Have you considered solar power, but thought that its too expensive? Perhaps you want to start with a solar water heater instead! Solar thermal panels can heat your water without expensive electricity with the power of the sun. And, you don’t have to live in a sunny climate for them to be effective.
Part of the cost savings is realized from the fact that there are a number of DYI Solar Hot Water instructions and/or kits to use. Instead of paying contractors, you can do it yourself, and also tap into some generous tax incentives for renewable energy.
Before you get going, however, you’ll have to decide which type of solar water heater system to install, either a closed loop glycol system, or a drainback system.
With a closed loop glycol system, a thermal collector is warmed by radiant energy from the sun. Once the collector is warmer than the water being heated, a pump starts circulating the water to heat it evenly. This continues until the storage tank reaches its maximum set temperature, or until the thermal collector is no longer warmer than the water in the tank. Because there is pressure involved with the closed loop glycol system, the unit will have to include an expansion tank, pressure gauge and pressure relief valve, for safety measures. Once installed, this solar hot water system runs reliably for years, with the only exception of periodic changing of the glycol solution.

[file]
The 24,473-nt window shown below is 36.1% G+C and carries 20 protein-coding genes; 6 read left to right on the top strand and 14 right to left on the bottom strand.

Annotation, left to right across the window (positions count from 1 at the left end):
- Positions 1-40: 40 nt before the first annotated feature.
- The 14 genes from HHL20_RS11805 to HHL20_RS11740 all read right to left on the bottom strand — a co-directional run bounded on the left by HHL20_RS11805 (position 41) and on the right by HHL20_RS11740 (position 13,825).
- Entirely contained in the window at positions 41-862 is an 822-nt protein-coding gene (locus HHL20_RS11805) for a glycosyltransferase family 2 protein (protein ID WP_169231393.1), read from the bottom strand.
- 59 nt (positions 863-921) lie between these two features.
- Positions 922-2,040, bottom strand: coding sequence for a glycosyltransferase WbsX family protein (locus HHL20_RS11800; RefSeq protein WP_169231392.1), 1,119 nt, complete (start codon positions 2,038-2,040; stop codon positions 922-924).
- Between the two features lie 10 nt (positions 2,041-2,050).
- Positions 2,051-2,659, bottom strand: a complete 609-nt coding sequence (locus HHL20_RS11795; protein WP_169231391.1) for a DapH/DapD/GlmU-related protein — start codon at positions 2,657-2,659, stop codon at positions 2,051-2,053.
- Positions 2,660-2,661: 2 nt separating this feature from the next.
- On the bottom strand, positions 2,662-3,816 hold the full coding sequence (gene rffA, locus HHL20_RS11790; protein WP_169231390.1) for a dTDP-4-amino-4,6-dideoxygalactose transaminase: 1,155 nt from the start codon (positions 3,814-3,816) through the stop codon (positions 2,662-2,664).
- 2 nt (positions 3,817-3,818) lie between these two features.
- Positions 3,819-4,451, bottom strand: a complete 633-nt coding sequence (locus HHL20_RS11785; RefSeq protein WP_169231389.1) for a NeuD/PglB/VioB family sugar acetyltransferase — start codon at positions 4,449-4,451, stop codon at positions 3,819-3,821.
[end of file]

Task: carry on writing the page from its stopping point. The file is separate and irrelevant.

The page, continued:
In a [drainback] system, the water is not pressurized. It works in a manner similar to the closed loop glycol system. The thermal collectors are warmed by the sun; once the collector is warmer than the water in the tank, a pump circulates the water until maximum heating is achieved. These are so simple and affordable that drainback systems are usually the first type considered when a homeowner desires to install a solar hot water system.
I was impressed by this DIY solar water heater instructional video. Don’t you think you could do the same thing?
Your return on investment (ROI) for a solar water heater is anywhere from 2-8 years, depending on the size of the system and your local real estate market. Traditionally, renewable energy installations increase the value of property based on energy/electricity savings associated therewith. Of course, your utility savings will start immediately.
Want to learn more about solar water heaters? You’re at the right place. We’ll put up additional posts this week. If you have specific questions, be sure to leave them in the comments below.